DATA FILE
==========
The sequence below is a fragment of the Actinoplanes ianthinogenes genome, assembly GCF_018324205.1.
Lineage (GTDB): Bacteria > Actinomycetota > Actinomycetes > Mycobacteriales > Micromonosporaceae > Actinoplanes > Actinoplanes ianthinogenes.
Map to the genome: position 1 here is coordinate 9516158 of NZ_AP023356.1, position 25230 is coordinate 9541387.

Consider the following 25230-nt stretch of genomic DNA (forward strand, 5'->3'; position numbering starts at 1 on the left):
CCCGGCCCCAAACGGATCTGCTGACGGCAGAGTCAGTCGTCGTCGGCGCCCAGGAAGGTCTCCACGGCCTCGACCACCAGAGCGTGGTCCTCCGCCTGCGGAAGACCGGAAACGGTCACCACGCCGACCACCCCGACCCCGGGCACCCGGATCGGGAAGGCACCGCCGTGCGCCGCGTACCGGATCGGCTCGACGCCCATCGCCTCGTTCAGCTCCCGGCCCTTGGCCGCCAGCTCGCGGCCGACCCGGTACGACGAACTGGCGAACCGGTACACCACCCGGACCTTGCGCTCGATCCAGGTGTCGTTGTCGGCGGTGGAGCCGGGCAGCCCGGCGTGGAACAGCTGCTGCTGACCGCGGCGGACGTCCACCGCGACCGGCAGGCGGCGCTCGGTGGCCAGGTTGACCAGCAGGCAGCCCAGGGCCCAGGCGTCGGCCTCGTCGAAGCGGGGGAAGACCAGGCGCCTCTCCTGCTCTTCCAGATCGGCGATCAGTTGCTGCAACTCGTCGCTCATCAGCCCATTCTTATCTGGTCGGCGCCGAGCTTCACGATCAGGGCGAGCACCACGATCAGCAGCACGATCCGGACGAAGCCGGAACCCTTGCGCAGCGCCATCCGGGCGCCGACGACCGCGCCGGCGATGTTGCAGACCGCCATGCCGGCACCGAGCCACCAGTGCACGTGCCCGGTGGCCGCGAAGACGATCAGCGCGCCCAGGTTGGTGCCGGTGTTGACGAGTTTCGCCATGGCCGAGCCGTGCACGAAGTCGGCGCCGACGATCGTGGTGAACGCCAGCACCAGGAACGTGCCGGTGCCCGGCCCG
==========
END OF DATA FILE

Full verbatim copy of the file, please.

The sequence below is a fragment of the Actinoplanes ianthinogenes genome, assembly GCF_018324205.1.
Lineage (GTDB): Bacteria > Actinomycetota > Actinomycetes > Mycobacteriales > Micromonosporaceae > Actinoplanes > Actinoplanes ianthinogenes.
Map to the genome: position 1 here is coordinate 9516158 of NZ_AP023356.1, position 25230 is coordinate 9541387.

Consider the following 25230-nt stretch of genomic DNA (forward strand, 5'->3'; position numbering starts at 1 on the left):
CCCGGCCCCAAACGGATCTGCTGACGGCAGAGTCAGTCGTCGTCGGCGCCCAGGAAGGTCTCCACGGCCTCGACCACCAGAGCGTGGTCCTCCGCCTGCGGAAGACCGGAAACGGTCACCACGCCGACCACCCCGACCCCGGGCACCCGGATCGGGAAGGCACCGCCGTGCGCCGCGTACCGGATCGGCTCGACGCCCATCGCCTCGTTCAGCTCCCGGCCCTTGGCCGCCAGCTCGCGGCCGACCCGGTACGACGAACTGGCGAACCGGTACACCACCCGGACCTTGCGCTCGATCCAGGTGTCGTTGTCGGCGGTGGAGCCGGGCAGCCCGGCGTGGAACAGCTGCTGCTGACCGCGGCGGACGTCCACCGCGACCGGCAGGCGGCGCTCGGTGGCCAGGTTGACCAGCAGGCAGCCCAGGGCCCAGGCGTCGGCCTCGTCGAAGCGGGGGAAGACCAGGCGCCTCTCCTGCTCTTCCAGATCGGCGATCAGTTGCTGCAACTCGTCGCTCATCAGCCCATTCTTATCTGGTCGGCGCCGAGCTTCACGATCAGGGCGAGCACCACGATCAGCAGCACGATCCGGACGAAGCCGGAACCCTTGCGCAGCGCCATCCGGGCGCCGACGACCGCGCCGGCGATGTTGCAGACCGCCATGCCGGCACCGAGCCACCAGTGCACGTGCCCGGTGGCCGCGAAGACGATCAGCGCGCCCAGGTTGGTGCCGGTGTTGACGAGTTTCGCCATGGCCGAGCCGTGCACGAAGTCGGCGCCGACGATCGTGGTGAACGCCAGCACCAGGAACGTGCCGGTGCCCGGCCCG